Before I tell you about Mark, let me talk about trash. Or rather, let me talk about how much I hate to take out the trash.
In our house, that’s a blue chore (blue meaning a job for the guys, as opposed to, say, washing the clothes, which is a pink chore). Nothing irritates me more than hauling two bulging bags of garbage out to the cans. It’s done twice weekly and takes all of five minutes, but it’s an eternity to me. It stinks. Literally And it’s messy. Though far from a germaphobe and even though I often use gloves, I still wash my hands afterward. Usually twice. And then I’ll take a shower.
I know, I know. But deep down, we’re all weird in our own ways.
Mark, on the other hand, doesn’t mind trash. At least that’s what he says. I would imagine he would have to say that, given his job. He doesn’t have a choice. You see, Mark picks up our trash every week.
He’ll be the first to say his is not a career to which most aspire. Mark himself never expected to become a garbage man. But when your formal education stops just south of eleventh grade, your options are somewhat limited. It was either trash man or cashier down at the 7-11, and Mark says he’s never wanted to work with the public.
And besides, it isn’t all bad. Sure, some days are worse than others. He’ll say the weeks after Christmas are really bad, what with all those boxes and such. Halloween is no picnic, either.
Yet for the most part, the work is as enjoyable as it can be. He gets to ride around hanging from the back of a truck, which I admit I’ve always considered cool. And it’s outside work, which I admit is much better than being chained to a desk. Yes, it’s smelly. And many times it’s disgusting (I won’t tell you about what Mark has to go through during hunting season).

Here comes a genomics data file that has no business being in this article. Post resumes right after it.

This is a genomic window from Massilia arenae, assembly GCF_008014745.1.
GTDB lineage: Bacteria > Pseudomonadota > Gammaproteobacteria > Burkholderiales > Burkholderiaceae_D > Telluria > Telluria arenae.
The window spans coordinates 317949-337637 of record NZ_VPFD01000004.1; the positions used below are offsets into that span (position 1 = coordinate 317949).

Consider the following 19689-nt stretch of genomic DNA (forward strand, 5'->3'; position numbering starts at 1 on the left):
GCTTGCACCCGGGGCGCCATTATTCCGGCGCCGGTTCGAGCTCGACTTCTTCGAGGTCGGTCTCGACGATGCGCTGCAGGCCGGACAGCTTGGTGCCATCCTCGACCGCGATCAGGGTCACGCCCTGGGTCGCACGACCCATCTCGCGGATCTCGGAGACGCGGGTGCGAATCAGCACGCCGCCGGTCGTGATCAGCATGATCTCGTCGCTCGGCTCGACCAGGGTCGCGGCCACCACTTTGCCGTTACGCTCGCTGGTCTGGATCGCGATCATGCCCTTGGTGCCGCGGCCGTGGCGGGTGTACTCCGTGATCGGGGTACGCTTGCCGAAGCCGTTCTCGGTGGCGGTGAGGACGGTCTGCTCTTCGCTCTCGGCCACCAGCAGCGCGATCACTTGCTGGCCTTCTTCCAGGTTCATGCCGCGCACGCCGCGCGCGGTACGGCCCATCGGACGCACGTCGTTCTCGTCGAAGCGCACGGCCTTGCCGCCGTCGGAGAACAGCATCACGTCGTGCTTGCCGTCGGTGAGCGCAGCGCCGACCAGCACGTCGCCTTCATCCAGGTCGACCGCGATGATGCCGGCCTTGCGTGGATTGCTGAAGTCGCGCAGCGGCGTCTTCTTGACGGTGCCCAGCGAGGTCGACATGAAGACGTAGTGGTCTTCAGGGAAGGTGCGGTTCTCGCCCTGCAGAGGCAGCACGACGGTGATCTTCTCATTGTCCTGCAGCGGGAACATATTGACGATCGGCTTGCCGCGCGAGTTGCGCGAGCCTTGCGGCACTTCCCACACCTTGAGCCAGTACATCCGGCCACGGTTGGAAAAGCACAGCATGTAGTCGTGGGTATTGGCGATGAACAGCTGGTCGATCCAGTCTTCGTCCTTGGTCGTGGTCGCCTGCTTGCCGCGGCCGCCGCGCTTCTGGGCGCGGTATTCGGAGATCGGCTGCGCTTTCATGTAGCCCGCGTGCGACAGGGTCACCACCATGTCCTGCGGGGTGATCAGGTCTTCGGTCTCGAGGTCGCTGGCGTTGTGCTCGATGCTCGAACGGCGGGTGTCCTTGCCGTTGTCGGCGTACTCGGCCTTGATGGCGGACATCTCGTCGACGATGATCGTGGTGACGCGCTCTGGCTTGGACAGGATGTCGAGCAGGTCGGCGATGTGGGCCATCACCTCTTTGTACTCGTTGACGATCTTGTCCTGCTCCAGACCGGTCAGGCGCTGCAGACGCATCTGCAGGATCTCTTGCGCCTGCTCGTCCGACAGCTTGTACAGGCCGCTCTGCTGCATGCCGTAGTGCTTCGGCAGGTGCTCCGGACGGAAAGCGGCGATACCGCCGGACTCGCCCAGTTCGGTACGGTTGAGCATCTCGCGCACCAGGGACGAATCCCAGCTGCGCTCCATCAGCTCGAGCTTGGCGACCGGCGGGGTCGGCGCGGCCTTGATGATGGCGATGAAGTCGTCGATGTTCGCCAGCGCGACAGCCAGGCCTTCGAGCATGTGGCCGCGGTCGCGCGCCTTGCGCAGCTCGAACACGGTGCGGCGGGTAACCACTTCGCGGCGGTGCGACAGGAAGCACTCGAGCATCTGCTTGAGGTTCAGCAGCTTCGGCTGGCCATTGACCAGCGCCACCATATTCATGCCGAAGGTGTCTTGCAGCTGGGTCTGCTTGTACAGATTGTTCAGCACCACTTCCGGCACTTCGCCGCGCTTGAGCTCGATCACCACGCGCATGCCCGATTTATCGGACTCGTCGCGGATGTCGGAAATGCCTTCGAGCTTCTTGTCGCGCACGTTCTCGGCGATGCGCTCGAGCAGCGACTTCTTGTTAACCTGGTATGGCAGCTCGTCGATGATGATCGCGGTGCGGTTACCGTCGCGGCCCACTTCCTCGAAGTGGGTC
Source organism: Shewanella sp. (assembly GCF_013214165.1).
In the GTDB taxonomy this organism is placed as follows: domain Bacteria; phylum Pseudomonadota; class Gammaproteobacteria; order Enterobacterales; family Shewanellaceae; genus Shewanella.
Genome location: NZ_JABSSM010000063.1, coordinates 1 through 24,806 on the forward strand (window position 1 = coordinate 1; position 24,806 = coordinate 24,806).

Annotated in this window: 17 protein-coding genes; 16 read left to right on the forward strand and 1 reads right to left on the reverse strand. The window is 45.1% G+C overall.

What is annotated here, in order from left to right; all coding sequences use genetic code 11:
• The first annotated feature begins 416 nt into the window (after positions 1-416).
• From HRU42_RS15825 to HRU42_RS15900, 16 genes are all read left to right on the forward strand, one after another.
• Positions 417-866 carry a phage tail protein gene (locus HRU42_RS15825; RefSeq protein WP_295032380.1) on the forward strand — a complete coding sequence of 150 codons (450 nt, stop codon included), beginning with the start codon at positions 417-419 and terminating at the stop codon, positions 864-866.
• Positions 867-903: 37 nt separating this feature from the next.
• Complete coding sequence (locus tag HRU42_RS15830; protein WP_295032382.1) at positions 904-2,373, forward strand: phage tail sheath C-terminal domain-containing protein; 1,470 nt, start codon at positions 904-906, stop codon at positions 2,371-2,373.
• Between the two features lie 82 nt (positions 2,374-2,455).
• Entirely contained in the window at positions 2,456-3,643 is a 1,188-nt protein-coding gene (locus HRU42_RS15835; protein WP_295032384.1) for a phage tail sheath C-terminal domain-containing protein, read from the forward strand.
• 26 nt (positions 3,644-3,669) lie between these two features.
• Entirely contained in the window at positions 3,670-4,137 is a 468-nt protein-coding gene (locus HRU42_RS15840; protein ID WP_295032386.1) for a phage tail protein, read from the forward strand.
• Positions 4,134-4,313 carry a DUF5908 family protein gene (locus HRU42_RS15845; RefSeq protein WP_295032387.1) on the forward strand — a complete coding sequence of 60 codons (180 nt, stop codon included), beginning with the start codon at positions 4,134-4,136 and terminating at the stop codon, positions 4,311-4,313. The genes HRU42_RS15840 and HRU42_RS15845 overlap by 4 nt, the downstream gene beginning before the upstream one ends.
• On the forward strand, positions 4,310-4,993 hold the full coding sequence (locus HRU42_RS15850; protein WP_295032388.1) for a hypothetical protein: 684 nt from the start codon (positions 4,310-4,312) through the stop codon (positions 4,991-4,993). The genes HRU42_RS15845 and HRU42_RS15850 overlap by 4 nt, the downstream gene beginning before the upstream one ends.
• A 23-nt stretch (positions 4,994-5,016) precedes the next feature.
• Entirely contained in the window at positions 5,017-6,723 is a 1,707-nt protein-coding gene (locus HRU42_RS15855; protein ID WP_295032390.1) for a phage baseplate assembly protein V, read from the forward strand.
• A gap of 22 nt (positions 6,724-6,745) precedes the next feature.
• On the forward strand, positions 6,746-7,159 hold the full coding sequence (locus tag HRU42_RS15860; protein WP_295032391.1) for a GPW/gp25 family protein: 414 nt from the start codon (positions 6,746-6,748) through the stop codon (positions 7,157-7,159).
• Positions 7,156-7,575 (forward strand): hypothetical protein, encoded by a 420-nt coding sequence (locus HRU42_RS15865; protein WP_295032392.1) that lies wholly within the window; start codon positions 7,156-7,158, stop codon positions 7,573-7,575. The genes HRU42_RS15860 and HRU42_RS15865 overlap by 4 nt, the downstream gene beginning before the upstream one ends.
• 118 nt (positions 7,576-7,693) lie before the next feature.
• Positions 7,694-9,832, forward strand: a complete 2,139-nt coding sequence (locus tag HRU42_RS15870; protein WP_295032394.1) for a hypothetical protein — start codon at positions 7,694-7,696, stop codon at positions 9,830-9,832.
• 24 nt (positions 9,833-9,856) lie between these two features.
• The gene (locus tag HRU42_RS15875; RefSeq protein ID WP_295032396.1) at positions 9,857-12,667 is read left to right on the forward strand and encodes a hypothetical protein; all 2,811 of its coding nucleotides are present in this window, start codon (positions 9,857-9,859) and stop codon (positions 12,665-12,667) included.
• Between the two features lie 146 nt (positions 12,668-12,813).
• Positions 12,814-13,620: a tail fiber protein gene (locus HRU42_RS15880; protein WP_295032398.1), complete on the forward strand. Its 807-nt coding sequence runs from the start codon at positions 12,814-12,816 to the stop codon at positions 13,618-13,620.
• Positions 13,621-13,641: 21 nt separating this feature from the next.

One would perhaps think that a man whose occupation revolves around the thing I hate to do most would be a man I’d pity. I will say I do not. Well, not anymore. I once pitied Mark as I pitied the downtrodden or the lame. He was the sort of person I’d look upon and wonder if God had somehow overlooked him. He was an example of the inherent unfairness of life.
But then I got to know him, and I discovered otherwise.
For instance, Mark is a family man. Has a wife and three kids. Mrs. Mark works at the Family Dollar and teaches Sunday school at a little church one town over. The kids, two boys and a baby girl, are the pride of his life. I’ve seen pictures that prove his pride is not the sinful sort. The clan lives in a single-wide trailer that backs up to the national forest. It’s a peaceful place, Mark says. The sort of place where a family can put some roots down.
Despite the perceived shamefulness of his job, Mark takes his work seriously. Someone has to clean up, he said to me, and it might as well be him. It’s a public service, and an important one. What kind of town would we have if no one picked up the trash?
So he works and his wife works, and together they spend what they have to and save what they can. Mark has big plans. So far his family has managed to squirrel away almost five thousand dollars to put toward a new double-wide, one that has a fireplace and even a Jacuzzi tub. He says his supervisor has noticed his hard work and attention to detail. A promotion may be in order in the coming years. He’s prayed for that and keeps his fingers crossed.
It’s difficult in this life to define happiness. Sometimes I think we attribute too much to it. We think we need money or education or fame to have it, but we don’t. I’d even be pressed to say such things often get in the way of happiness rather than provide it.
It’s not ironic then that the secret to happiness isn’t found in bound volumes of experts or esoteric writings of sages, but in the life of one single garbage man named Mark.
Because he’s happy, and I know why. Mark has the three things happiness requires.
Someone to love.
Something to do.
And something to hope for.